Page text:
By Michael Chau
Saigon U.S.A is a documentary that focuses on the experiences, barriers, and hardships faced by Vietnamese immigrants and Vietnamese Americans, and in particular, showcases the lives of those in the Vietnamese community in California called Little Saigon. The film centers around a particular incident in Little Saigon, where a video store owner, Truong Van Tran, had hung up a poster of Ho Chi Minh, a communist leader of Vietnam. In doing so, he received major backlash from the Vietnamese community, which galvanized into a protest and marking the first time the Vietnamese community has come together under one cause, and the first time the media spotlight shined on the community.
This film portrays the divide between the old generation, who are mainly Vietnamese immigrants, and the young generation of Vietnamese Americans, not only concerning the topic of the aforementioned protest, but also. The young generation sees the protest as either purposeless and has characterized Vietnamese people in a negative way or unjust, that Truong Van Tran has the right to put up the poster. The older generation, however, believes there is too much freedom in America and that Trung has brought shame and suffering to their community. The values and beliefs between people of the same blood are so very different.
What I found most interesting and relevant about this documentary though, were common struggles facing many Vietnamese Americans or even Asian Americans in general. One of the issues was Asian American identity. One of the responses from a Vietnamese American opened my eyes to new perspectives. To Vi Ly, as a Chinese-descended Vietnamese, it doesn’t matter whether she calls herself Chinese, Vietnamese, or American. What matters is which ethnic self-identification would be more advantageous from situation to situation.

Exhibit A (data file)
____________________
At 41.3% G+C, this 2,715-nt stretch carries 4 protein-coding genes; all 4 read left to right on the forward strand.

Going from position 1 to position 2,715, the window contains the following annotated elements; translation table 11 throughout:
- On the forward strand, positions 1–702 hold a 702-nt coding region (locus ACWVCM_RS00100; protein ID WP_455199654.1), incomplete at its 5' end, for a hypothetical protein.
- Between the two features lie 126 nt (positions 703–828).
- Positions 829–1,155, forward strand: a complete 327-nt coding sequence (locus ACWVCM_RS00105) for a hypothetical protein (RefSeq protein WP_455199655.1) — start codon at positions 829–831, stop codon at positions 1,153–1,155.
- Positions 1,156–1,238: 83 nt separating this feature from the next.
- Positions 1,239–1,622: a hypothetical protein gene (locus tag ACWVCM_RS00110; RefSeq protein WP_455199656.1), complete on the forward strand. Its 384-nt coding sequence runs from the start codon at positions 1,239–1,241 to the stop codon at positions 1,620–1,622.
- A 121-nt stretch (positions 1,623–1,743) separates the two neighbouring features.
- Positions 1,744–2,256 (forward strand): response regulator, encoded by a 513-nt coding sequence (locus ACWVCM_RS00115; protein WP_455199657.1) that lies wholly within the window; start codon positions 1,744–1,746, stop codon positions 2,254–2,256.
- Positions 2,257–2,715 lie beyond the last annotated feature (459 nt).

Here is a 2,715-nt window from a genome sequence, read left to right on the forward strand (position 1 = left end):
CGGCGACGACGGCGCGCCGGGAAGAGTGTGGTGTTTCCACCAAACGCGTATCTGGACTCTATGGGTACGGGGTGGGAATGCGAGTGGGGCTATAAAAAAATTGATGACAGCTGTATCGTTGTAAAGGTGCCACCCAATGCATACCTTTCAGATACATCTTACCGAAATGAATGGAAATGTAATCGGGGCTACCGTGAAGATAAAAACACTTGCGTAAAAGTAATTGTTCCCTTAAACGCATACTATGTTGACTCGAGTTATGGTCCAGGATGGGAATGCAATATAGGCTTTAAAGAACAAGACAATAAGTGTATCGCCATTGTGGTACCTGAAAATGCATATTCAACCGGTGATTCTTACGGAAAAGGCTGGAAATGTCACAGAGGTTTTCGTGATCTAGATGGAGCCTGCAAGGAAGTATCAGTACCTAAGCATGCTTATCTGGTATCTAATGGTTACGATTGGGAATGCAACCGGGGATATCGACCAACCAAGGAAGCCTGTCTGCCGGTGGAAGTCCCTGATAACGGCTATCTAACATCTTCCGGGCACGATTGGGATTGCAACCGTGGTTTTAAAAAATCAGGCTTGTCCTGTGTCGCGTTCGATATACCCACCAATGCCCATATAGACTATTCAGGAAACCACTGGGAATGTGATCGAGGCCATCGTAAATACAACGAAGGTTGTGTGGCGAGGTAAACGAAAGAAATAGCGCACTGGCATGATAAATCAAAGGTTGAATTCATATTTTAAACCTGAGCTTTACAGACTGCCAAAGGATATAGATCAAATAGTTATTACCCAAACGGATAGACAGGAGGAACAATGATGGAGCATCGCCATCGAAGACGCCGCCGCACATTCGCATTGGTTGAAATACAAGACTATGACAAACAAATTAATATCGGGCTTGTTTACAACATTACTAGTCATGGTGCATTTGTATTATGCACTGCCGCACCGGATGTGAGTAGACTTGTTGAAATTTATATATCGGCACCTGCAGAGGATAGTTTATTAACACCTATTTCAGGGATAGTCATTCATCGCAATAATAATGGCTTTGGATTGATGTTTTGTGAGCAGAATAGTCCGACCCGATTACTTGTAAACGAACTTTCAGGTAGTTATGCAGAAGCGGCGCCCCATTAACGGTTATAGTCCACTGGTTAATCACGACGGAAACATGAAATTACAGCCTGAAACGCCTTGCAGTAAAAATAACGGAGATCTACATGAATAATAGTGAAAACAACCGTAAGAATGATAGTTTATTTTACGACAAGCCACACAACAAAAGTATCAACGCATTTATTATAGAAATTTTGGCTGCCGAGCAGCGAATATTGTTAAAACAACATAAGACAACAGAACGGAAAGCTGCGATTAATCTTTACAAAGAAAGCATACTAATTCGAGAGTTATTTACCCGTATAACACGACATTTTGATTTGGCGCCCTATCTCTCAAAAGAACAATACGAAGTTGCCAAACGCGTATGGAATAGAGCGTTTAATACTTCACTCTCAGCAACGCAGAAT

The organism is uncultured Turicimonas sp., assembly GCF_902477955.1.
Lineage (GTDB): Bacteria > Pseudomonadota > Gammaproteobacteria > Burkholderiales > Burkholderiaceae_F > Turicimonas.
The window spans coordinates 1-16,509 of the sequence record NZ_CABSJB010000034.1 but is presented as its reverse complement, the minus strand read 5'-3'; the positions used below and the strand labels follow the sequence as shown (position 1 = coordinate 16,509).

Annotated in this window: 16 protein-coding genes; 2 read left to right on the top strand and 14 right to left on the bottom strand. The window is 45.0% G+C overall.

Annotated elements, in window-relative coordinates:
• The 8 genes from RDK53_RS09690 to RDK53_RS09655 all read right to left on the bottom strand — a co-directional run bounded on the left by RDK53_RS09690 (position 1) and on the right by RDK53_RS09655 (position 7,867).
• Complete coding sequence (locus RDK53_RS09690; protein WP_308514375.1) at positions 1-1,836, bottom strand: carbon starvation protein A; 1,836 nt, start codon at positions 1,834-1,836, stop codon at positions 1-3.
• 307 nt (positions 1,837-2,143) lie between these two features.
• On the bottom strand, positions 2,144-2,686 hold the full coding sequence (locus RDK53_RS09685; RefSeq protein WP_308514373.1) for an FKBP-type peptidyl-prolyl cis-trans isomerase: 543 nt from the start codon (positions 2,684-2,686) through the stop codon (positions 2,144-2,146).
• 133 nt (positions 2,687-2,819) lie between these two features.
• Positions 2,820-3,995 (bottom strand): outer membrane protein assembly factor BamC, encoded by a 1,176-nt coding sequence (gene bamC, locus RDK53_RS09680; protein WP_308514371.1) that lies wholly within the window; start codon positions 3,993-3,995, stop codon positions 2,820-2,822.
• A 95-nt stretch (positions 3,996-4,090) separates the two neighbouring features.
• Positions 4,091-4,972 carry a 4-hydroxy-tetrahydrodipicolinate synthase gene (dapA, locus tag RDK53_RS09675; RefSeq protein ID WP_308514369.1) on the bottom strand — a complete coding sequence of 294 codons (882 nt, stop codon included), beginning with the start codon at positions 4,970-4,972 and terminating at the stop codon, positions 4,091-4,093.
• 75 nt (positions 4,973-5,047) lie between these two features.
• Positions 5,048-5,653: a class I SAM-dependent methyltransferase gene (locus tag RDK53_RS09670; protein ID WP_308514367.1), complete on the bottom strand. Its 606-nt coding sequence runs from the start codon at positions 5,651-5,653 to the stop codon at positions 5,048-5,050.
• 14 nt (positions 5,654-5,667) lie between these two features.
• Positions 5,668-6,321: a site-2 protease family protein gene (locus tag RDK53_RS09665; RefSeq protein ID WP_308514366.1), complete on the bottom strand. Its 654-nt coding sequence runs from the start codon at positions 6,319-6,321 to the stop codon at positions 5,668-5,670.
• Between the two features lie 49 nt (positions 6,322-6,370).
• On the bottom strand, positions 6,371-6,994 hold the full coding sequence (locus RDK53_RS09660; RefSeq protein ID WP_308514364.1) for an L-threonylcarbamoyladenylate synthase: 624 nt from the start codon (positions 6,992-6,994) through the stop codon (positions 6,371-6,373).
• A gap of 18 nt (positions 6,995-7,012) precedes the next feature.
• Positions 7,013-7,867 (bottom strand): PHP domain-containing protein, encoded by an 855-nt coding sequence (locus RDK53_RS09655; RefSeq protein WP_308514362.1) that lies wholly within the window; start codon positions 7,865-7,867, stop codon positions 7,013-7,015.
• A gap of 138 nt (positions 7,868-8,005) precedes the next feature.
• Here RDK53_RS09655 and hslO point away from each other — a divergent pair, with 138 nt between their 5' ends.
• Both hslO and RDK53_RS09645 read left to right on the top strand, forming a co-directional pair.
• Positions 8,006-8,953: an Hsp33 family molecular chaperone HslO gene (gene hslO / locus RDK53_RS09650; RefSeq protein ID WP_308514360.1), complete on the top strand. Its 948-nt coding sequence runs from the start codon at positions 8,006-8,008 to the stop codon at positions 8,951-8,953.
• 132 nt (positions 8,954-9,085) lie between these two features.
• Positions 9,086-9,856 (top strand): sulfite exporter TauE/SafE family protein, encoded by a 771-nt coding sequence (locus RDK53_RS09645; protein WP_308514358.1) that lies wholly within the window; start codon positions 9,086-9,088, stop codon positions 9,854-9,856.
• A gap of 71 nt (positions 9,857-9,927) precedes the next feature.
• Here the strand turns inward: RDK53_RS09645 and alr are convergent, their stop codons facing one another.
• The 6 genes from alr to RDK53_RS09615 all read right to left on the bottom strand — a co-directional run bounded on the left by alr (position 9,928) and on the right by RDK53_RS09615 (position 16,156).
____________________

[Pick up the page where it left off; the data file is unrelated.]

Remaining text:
I particularly connected with Vuy Nguyen. I remember growing up not caring where I came from. My parents would always tell me stories about how they struggled in Vietnam, how much harder life was there, and how lucky I am to be here. Like Vuy, I only cared about life here in America. I was young, naïve, and too wrapped up in my “American” life to establish a connection with my roots. However, Vuy and I have both reconciled our origins with our current life, and see our heritage as something to be proud of.
I, myself, as an Asian American do relate to the struggles faced by those documented in this film. Like them, having grown up in America has resulted in a disconnect with my roots. To Vietnamese immigrants, I am Americanized, but to everyone else, I am Asian. As an Asian American, you are a foreigner to many. Not quite Asian but not quite American. This documentary provoked a lot of self-reflection on my part. Personally, I believe what matters most is what you think of yourself. Asian American self-identity as opposed to Asian American identity. How your ethnicity/culture interacts with your identity, I believe, varies for everyone. This is just my own belief, but this documentary shows that Asian American identity can be such a diverse and broad topic.
This documentary is very non-linear; it will jump around from one story to another or one topic to another. However, there is a lot packed into this documentary, and it only takes a little sifting to find something meaningful to take away.